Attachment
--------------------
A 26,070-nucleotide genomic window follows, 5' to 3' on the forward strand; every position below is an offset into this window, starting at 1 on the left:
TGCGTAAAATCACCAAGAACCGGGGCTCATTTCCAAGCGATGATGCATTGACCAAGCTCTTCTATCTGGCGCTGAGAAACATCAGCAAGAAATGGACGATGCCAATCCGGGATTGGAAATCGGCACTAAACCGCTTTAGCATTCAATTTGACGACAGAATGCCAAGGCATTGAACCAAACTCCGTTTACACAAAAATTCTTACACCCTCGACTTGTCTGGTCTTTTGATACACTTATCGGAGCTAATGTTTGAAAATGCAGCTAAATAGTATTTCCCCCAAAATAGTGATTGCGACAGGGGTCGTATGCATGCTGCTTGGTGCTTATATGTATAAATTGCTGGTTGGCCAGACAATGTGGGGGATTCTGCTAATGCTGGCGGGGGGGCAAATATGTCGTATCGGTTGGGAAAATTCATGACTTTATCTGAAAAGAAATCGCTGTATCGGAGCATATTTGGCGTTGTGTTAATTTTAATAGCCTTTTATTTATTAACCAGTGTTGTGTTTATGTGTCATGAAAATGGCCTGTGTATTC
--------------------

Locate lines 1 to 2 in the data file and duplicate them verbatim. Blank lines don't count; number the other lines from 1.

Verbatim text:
A 26,070-nucleotide genomic window follows, 5' to 3' on the forward strand; every position below is an offset into this window, starting at 1 on the left:
TGCGTAAAATCACCAAGAACCGGGGCTCATTTCCAAGCGATGATGCATTGACCAAGCTCTTCTATCTGGCGCTGAGAAACATCAGCAAGAAATGGACGATGCCAATCCGGGATTGGAAATCGGCACTAAACCGCTTTAGCATTCAATTTGACGACAGAATGCCAAGGCATTGAACCAAACTCCGTTTACACAAAAATTCTTACACCCTCGACTTGTCTGGTCTTTTGATACACTTATCGGAGCTAATGTTTGAAAATGCAGCTAAATAGTATTTCCCCCAAAATAGTGATTGCGACAGGGGTCGTATGCATGCTGCTTGGTGCTTATATGTATAAATTGCTGGTTGGCCAGACAATGTGGGGGATTCTGCTAATGCTGGCGGGGGGGCAAATATGTCGTATCGGTTGGGAAAATTCATGACTTTATCTGAAAAGAAATCGCTGTATCGGAGCATATTTGGCGTTGTGTTAATTTTAATAGCCTTTTATTTATTAACCAGTGTTGTGTTTATGTGTCATGAAAATGGCCTGTGTATTC